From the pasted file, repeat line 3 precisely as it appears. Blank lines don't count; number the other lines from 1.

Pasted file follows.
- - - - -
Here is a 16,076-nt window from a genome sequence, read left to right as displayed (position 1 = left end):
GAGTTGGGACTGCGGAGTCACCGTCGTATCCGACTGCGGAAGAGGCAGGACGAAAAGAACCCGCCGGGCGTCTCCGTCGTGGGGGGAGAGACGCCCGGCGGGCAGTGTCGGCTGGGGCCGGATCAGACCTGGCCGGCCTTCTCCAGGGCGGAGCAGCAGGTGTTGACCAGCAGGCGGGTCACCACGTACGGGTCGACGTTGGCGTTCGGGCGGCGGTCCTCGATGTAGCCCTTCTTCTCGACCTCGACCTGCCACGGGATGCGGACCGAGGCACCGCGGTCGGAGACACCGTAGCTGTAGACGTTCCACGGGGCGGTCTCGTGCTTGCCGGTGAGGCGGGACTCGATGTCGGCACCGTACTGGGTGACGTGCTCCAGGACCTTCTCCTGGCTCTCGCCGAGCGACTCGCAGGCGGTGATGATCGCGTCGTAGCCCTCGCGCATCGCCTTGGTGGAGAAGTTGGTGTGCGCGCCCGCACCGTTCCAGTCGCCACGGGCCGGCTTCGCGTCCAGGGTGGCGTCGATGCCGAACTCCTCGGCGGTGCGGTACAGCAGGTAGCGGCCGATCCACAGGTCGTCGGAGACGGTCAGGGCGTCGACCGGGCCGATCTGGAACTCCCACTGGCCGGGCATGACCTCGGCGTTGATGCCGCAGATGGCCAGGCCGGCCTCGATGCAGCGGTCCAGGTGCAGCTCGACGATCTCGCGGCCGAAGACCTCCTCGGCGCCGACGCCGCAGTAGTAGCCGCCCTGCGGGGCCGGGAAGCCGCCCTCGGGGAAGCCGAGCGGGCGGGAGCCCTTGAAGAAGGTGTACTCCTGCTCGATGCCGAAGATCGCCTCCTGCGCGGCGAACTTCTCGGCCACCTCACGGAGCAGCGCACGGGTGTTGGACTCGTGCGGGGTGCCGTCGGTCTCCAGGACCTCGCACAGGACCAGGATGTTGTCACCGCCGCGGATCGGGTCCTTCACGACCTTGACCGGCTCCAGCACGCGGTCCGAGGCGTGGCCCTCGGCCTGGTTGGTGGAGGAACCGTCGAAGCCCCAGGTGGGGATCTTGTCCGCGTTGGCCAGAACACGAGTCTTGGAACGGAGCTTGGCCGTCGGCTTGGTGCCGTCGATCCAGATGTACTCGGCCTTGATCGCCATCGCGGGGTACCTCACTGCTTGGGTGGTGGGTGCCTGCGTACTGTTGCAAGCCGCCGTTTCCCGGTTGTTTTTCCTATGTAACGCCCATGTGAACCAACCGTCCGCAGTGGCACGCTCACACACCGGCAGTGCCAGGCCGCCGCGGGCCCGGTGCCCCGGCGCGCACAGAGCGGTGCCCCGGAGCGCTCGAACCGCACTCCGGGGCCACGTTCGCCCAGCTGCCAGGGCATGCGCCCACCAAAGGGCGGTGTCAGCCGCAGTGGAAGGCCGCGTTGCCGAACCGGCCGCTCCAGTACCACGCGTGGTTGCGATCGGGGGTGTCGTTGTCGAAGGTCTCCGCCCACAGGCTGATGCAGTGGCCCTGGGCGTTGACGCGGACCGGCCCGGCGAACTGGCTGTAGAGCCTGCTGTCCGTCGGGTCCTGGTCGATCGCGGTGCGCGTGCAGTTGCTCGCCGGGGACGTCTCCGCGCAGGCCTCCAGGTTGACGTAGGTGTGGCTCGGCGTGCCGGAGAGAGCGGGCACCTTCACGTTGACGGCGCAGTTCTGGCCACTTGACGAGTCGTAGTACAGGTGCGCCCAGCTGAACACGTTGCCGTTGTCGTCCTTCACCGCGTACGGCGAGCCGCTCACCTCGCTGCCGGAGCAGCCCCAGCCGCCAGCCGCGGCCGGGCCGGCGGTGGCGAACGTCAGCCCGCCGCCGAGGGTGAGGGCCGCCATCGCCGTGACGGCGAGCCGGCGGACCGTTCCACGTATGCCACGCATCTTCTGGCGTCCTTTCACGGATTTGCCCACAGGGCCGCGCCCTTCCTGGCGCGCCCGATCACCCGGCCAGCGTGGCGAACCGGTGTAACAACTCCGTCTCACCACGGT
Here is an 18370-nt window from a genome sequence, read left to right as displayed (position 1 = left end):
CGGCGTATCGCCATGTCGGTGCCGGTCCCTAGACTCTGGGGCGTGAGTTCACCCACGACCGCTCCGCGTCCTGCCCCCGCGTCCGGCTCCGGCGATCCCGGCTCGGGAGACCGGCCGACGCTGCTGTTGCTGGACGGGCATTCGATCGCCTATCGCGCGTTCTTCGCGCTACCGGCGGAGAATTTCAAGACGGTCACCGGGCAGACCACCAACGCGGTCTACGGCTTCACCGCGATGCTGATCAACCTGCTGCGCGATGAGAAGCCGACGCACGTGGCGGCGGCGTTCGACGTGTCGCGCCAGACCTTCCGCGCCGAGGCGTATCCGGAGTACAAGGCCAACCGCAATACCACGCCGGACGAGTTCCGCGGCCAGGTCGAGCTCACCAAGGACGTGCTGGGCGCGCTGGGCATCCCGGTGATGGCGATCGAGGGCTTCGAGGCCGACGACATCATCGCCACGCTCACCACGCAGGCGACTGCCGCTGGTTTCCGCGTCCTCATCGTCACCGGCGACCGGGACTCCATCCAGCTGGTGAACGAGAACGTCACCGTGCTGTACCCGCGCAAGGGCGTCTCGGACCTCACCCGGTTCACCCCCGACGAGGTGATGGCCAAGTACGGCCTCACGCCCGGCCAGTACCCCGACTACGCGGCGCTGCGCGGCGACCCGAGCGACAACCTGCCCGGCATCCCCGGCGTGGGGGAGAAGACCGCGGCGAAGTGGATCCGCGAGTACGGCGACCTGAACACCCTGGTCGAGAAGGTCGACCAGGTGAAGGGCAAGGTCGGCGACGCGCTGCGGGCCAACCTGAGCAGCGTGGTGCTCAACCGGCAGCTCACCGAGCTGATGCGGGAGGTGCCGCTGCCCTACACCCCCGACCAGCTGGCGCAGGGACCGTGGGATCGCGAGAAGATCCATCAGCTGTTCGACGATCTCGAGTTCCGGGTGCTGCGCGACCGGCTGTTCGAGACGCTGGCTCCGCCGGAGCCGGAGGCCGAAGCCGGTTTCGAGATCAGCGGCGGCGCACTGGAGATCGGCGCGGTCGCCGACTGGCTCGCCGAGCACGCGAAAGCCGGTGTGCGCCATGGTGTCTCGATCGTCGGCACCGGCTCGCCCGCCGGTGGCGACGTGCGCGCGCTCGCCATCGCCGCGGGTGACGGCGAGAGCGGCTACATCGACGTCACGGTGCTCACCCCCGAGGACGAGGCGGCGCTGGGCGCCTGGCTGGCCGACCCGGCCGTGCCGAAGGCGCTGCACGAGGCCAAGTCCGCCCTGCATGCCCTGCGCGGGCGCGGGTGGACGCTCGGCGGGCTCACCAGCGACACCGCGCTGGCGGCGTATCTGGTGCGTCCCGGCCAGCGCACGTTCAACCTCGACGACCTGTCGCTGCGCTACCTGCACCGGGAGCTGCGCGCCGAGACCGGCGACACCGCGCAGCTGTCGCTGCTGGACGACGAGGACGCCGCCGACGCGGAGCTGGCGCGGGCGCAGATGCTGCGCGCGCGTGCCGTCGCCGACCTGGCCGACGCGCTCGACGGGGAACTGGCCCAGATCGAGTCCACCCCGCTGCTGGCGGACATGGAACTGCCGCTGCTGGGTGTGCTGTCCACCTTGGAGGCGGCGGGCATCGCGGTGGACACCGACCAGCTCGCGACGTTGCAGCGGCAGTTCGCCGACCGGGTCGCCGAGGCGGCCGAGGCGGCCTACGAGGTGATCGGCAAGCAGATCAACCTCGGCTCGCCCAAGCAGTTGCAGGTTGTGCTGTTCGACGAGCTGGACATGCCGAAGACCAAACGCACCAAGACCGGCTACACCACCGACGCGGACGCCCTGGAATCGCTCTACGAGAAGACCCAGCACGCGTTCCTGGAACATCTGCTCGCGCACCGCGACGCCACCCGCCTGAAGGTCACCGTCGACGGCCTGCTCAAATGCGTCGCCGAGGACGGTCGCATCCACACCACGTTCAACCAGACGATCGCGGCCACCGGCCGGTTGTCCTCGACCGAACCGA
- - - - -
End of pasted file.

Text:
Here is an 18370-nt window from a genome sequence, read left to right as displayed (position 1 = left end):